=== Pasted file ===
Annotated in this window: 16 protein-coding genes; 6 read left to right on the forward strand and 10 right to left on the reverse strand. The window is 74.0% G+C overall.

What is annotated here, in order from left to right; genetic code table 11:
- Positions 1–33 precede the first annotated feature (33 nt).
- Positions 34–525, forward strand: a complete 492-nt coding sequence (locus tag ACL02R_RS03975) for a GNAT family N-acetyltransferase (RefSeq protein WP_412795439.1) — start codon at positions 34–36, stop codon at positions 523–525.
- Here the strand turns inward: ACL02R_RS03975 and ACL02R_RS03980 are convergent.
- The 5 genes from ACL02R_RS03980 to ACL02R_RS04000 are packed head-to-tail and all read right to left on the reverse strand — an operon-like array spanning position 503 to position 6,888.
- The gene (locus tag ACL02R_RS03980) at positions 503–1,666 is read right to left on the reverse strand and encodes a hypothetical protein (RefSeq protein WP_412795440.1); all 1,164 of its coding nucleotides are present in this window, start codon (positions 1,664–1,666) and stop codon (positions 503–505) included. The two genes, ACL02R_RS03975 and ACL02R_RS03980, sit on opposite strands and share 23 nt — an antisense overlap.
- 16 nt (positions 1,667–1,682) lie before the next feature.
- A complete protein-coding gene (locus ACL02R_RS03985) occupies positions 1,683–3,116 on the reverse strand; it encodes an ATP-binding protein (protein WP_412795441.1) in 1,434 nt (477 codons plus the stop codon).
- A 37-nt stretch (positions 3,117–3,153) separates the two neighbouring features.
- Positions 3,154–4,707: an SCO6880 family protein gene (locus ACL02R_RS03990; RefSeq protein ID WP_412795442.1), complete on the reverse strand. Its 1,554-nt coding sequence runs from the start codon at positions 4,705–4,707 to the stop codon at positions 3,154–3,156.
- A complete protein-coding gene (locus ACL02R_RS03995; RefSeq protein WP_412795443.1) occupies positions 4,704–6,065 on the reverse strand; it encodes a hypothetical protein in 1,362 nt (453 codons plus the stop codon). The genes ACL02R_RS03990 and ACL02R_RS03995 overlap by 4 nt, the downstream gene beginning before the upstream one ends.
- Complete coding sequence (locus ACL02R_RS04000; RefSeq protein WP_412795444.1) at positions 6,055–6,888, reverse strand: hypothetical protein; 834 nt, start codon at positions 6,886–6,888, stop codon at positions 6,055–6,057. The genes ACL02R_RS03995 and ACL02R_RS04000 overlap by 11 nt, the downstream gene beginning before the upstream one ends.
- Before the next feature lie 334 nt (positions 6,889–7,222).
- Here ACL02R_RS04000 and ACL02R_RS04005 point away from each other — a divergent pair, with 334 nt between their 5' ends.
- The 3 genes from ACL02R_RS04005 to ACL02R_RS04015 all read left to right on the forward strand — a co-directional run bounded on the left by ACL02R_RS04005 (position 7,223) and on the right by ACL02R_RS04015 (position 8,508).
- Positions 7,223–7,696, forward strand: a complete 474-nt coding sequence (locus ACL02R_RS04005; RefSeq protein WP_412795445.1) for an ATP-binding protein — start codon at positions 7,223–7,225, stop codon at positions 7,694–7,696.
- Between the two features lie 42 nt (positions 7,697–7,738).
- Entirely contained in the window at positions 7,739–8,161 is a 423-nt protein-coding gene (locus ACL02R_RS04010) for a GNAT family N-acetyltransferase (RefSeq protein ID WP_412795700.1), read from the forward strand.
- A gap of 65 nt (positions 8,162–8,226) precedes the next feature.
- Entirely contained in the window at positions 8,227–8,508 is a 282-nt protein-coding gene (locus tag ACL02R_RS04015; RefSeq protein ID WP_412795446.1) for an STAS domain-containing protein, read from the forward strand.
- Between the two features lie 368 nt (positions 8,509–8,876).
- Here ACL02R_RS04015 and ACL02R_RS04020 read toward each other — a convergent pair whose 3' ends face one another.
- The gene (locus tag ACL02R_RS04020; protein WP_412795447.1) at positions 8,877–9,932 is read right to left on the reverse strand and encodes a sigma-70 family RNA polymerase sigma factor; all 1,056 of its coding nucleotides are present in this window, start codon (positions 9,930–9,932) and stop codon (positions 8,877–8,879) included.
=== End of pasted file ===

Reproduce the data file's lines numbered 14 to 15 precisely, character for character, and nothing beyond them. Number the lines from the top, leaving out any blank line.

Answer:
- Before the next feature lie 334 nt (positions 6,889–7,222).
- Here ACL02R_RS04000 and ACL02R_RS04005 point away from each other — a divergent pair, with 334 nt between their 5' ends.